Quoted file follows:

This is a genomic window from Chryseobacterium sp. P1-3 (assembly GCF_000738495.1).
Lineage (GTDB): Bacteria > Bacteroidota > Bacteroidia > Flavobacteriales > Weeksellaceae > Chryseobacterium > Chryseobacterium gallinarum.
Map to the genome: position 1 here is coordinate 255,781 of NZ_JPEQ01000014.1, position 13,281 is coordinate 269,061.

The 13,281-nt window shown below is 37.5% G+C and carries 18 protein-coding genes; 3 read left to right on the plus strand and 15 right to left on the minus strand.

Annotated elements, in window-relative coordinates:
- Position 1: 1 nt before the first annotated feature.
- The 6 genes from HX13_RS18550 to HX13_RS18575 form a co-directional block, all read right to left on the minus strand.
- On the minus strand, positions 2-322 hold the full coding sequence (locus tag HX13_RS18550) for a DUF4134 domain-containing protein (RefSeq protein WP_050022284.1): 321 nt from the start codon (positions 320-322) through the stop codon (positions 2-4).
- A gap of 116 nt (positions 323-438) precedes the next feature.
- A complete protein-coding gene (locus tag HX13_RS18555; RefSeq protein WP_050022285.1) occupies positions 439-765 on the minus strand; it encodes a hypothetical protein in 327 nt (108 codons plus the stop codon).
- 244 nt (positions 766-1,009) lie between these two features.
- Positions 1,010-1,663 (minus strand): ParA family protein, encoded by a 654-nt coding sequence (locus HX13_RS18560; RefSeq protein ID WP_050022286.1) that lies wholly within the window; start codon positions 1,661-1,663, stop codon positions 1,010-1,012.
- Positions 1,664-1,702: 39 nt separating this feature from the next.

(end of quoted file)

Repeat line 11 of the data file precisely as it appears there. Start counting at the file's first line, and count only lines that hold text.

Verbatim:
- 244 nt (positions 766-1,009) lie between these two features.